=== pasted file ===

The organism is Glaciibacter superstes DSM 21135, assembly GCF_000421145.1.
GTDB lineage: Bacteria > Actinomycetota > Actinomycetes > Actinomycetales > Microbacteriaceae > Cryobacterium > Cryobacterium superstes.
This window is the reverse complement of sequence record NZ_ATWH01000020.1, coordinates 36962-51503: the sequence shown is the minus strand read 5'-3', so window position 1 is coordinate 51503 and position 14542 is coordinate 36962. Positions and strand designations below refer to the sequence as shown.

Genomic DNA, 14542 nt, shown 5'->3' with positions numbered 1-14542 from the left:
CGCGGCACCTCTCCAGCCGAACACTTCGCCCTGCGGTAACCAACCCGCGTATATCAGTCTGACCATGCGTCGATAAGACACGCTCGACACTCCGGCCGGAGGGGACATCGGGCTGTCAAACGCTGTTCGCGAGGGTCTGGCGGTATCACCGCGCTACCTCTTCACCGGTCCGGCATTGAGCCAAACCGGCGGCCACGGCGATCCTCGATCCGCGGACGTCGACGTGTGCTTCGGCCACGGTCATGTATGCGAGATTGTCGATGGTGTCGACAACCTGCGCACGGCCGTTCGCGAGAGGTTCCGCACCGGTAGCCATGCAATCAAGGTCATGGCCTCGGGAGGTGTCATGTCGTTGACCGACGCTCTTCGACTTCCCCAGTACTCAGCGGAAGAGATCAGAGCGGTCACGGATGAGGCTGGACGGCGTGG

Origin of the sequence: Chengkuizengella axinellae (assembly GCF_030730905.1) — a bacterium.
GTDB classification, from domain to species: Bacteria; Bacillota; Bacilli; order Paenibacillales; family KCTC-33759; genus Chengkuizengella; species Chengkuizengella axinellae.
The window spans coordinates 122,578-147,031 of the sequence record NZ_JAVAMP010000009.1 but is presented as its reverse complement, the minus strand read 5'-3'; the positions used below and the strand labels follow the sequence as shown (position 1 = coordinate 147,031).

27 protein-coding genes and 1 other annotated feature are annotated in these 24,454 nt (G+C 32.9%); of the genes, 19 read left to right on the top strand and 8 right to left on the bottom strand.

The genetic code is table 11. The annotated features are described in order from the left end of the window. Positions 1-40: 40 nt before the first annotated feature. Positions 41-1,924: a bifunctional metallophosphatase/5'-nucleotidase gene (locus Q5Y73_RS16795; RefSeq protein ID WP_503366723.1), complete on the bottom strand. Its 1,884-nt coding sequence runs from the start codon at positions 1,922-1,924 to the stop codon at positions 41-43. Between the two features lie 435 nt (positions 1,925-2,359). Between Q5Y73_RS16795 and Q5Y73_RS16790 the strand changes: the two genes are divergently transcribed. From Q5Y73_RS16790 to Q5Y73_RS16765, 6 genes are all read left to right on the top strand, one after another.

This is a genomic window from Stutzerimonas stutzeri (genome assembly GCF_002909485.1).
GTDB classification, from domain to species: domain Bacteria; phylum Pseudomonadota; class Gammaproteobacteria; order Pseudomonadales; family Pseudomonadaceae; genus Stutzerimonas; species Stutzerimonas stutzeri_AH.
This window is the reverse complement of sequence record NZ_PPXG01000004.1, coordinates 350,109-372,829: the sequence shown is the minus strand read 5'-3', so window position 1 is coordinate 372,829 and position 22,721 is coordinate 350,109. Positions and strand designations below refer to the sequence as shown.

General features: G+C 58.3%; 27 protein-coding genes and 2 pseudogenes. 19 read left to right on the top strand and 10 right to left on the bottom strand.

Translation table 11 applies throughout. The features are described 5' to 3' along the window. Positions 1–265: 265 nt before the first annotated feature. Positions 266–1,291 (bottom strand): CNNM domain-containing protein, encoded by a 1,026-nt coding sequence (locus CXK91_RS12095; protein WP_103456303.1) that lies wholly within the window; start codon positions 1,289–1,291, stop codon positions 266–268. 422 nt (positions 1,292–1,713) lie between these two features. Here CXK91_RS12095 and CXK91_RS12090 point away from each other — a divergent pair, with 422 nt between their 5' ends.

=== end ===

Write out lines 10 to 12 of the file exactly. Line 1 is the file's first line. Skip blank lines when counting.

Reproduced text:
The genetic code is table 11. The annotated features are described in order from the left end of the window. Positions 1-40: 40 nt before the first annotated feature. Positions 41-1,924: a bifunctional metallophosphatase/5'-nucleotidase gene (locus Q5Y73_RS16795; RefSeq protein ID WP_503366723.1), complete on the bottom strand. Its 1,884-nt coding sequence runs from the start codon at positions 1,922-1,924 to the stop codon at positions 41-43. Between the two features lie 435 nt (positions 1,925-2,359). Between Q5Y73_RS16795 and Q5Y73_RS16790 the strand changes: the two genes are divergently transcribed. From Q5Y73_RS16790 to Q5Y73_RS16765, 6 genes are all read left to right on the top strand, one after another.

This is a genomic window from Stutzerimonas stutzeri (genome assembly GCF_002909485.1).
GTDB classification, from domain to species: domain Bacteria; phylum Pseudomonadota; class Gammaproteobacteria; order Pseudomonadales; family Pseudomonadaceae; genus Stutzerimonas; species Stutzerimonas stutzeri_AH.